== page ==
Stories are one of the most powerful engagement tools a presenter can use. Our brains are naturally attracted to a story; we want to know what happens, brain wave activity increases, we enter active listening mode. A late night talk show guest will have a list of stories prepared that the interviewer can draw from to make the guest seem innately interesting. A panelist should do the same thing; have a reference list of relevant stories and examples prepared around the content at hand.
5. Find points of disagreement/controversy/interest and bring it out.
In pre-panel interviews, find the elements of the topic that will make panelists disagree or--to put it a more diplomatic way--offer differing perspectives. That's not to say that there should be a panel of negativity or fighting--but panels where the only thing a panelist has to contribute to another's opinion is agreement and elaboration get stale fairly quickly. Panelists should be able to talk about a topic from different, diverse angles and bring their unique spin, perspective and opinion to the table in a way that intrigues the audience and inspires them to hear more. Even if there are only one or two points of disagreement or controversy, sprinkle them into the panel to add interest.
The Five Perils of a Panel
Indeed, panel discussions at places like ComicCon and similar are exceedingly popular and very interesting to their super-fans. The key there being super-fans.
How about when you have a sales audience and you have a panel of customers?
A panel of executives presenting to the rank and file?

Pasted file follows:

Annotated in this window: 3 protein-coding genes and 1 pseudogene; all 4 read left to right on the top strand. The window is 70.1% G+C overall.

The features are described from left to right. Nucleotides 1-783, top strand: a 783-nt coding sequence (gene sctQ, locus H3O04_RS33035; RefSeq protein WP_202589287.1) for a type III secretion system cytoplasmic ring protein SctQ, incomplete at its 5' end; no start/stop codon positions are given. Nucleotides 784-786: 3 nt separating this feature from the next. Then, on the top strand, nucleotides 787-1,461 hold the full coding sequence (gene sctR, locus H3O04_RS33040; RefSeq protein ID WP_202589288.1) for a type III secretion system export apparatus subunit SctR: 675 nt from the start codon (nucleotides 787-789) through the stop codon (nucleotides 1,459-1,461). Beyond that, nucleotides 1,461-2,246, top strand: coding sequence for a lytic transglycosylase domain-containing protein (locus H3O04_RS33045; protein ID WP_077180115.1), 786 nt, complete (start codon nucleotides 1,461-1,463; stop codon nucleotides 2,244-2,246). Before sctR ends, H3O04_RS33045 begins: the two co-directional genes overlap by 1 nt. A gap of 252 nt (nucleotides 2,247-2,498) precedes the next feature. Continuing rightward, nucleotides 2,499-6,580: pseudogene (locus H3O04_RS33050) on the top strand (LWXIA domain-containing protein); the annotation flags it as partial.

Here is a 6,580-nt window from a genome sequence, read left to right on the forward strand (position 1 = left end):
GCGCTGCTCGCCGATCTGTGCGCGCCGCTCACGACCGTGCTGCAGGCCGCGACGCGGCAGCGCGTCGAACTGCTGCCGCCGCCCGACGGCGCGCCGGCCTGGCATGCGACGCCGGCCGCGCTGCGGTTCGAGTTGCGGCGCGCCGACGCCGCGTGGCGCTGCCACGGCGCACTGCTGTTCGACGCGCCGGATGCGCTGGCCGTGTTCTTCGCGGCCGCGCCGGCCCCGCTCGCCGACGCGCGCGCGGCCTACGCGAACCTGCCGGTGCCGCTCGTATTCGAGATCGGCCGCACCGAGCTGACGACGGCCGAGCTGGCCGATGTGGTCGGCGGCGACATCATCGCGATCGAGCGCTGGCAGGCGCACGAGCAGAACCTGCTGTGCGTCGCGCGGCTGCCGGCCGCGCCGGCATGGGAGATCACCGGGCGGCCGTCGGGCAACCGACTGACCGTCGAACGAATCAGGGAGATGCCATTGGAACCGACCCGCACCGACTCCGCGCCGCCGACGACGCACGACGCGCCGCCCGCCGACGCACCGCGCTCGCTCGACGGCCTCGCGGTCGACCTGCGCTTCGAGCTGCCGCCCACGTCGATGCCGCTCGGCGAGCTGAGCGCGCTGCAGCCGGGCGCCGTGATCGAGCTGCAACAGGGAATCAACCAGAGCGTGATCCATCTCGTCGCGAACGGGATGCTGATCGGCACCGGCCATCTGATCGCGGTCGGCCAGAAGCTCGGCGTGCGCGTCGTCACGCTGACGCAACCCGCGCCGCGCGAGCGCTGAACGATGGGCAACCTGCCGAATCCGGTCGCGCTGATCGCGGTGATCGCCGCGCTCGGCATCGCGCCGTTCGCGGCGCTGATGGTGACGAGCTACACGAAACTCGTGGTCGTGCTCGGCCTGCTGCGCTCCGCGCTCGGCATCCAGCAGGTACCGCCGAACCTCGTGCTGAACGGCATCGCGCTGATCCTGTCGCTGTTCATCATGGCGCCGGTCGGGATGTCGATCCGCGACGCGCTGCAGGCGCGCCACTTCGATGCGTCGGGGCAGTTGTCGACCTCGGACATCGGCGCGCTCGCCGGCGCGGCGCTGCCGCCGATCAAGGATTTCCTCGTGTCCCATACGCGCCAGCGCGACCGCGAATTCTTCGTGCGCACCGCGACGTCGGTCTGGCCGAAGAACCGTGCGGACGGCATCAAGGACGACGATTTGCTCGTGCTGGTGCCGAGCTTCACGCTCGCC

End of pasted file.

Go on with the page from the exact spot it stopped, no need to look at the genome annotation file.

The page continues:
This is an entirely different story. These panels often come off as flat, unengaging and boring. When you look at the best aspects of a great presentation, these elements seem to be missing in panels entirely. So why are these panels so painful and deadly-dull for the audience? Where do panels go wrong?
1. They're usually not needed and have unclear outcomes.
Typically people come up with the idea to do a panel because they think it will be more interesting than a series of presentations. That may be the case, but doing a panel for the sake of doing a panel doesn't produce the results one desires. Panels are not exempt from needing explicit, clear and focused outcomes. Without an outcome, the panel can wander, lose focus or suffer from a lack of focus to begin with.
2. The dynamics of a panel often fall flat.
What is intended to be a differentiated format often offers no differentiation of its own within itself. There is no emotional charge behind a panel. They suffer from a lack of narrative drive, and there is no cohesive story to captivate and intrigue the audience. Often times the presenters lack chemistry or relation to each other, so even the format of the panel cannot be used correctly.
3. Panel presenters have a broad spectrum of ability.
Some panel members may be very engaging and others may not. This would seem to be fine, but often those that aren't engaging or may not even have much to say about a topic at hand feel obligated to jump in on a topic to fulfill their panel time or justify their presence on the panel. Instead of hearing from an expert in a cohesive way, the audience may hear from several non-experts in a disjointed way. With uneven presentation skills, the audience comes away with the experience provided by the lowest common denominator.